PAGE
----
Want to unplug and unwind in 2020? These apps can help – fitness


Moment: This app comes with a digital detox mode called ‘Enter the Moment’, that lets you set aside time in the day when you would like to be offline. During that time, the app will prompt the user to switch off data and notifications. And it allows you to post an update on social media channels and to friends and family so that you are not disturbed with calls or text messages, so there isn’t a flood of notifications when you go back online.

There’s also an online coach feature that offers daily tips on how to wean yourself away from all the scrolling so that you gradually spend less time online.

At its most basic function, it tracks how long you are spending online, and tells you which apps are sucking up most of that time. You can set a daily limit, and once you reach it the app will ping you constantly until you set the phone aside.

Off-time: This one lets you classify apps as work, me-time and family. If you’re in one category of app, it will block notifications from the other two, with the option of exceptions for certain people – near and dear ones, bosses, project coordinators.

Social Fever: If you have symptoms of nomophobia (the fear of being without your mobile phone), this app offers to help by sending you daily and weekly reports on subjects of your choice, so that you can spend less time scrolling to see exactly who said what in real time. It also lets you set time limits for social media apps; a timer buzzes when the limit is reached. Based on phone and earphone usage, it also pings every 30 minutes, reminding you to give your eardrums or your eyes a break.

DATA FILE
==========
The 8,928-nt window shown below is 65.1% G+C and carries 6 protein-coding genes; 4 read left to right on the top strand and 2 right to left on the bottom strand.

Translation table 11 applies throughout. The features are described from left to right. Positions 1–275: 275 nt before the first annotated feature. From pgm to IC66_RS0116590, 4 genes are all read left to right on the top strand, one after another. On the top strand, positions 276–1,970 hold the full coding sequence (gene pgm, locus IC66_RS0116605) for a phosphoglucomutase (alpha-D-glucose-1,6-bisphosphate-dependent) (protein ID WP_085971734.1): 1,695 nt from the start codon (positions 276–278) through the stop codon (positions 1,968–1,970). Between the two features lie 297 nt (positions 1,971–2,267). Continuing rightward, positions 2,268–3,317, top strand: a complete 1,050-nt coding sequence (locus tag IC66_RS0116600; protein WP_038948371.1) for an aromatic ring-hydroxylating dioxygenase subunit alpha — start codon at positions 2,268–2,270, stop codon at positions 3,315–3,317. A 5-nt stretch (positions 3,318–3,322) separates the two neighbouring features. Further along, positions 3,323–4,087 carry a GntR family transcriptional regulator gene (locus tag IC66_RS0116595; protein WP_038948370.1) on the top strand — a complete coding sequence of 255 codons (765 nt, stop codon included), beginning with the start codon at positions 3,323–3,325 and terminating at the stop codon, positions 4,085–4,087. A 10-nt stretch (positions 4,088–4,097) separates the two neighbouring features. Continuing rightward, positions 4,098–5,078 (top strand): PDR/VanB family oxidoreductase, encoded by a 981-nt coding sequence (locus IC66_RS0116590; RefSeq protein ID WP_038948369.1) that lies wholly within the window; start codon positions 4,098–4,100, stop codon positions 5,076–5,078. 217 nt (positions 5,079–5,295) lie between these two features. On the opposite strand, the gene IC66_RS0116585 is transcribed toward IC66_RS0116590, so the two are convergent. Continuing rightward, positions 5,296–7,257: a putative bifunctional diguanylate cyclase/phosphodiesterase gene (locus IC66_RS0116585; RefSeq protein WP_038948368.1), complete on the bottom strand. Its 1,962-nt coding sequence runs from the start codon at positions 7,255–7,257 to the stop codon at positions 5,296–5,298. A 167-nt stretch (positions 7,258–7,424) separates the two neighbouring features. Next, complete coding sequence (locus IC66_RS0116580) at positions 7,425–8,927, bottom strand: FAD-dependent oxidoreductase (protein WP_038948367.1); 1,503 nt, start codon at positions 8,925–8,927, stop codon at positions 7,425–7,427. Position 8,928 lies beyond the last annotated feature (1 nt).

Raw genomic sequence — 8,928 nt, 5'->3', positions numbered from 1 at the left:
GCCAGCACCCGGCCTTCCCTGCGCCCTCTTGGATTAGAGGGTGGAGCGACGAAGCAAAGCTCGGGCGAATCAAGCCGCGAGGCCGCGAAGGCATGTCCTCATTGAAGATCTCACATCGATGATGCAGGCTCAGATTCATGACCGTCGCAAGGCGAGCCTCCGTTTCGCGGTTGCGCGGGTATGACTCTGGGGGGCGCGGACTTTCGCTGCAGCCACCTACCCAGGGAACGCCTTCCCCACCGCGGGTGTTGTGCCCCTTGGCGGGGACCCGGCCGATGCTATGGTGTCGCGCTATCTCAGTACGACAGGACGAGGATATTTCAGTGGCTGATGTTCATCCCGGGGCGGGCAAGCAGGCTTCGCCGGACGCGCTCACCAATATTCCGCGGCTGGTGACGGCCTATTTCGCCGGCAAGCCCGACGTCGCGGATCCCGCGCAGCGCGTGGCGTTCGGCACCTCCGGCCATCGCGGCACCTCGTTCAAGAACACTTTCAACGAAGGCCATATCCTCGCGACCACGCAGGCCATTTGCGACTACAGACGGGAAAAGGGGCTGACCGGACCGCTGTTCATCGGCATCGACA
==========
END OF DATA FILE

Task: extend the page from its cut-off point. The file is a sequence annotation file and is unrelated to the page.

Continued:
Twilight and NightVision: Long exposure to blue light has been found to disrupt sleep cycles. These apps alter the blue light using a filter to produce less harmful red light, and can be useful for those reading or scrolling a lot at night, on their phones or tablets.

DO IT YOURSELF: QUICK TIPS

  • Enforce a no-scrolling rule for an hour before bed. Switch to non-backlit screens or paper instead.
  • Use the triple-A formula (awareness, acknowledgement and action). Identify problematic behaviour (like too much scrolling), acknowledge that it is a problem; resolve to take action. That second part is harder than you’d think.
  • Refrain from checking or responding on social media sites for an hour after you wake up.
  • Set an intake limit and keep to it (ideally, not more than 14 hours a week).
  • Focus on your hobbies. If you love reading or painting or playing an instrument, allocate time for these activities.
  • Maintain an alternative phone just for calls and text messages, and take a break from your smartphone at least once a week.(Courtesy counselling psychologist Natasha Mehta)

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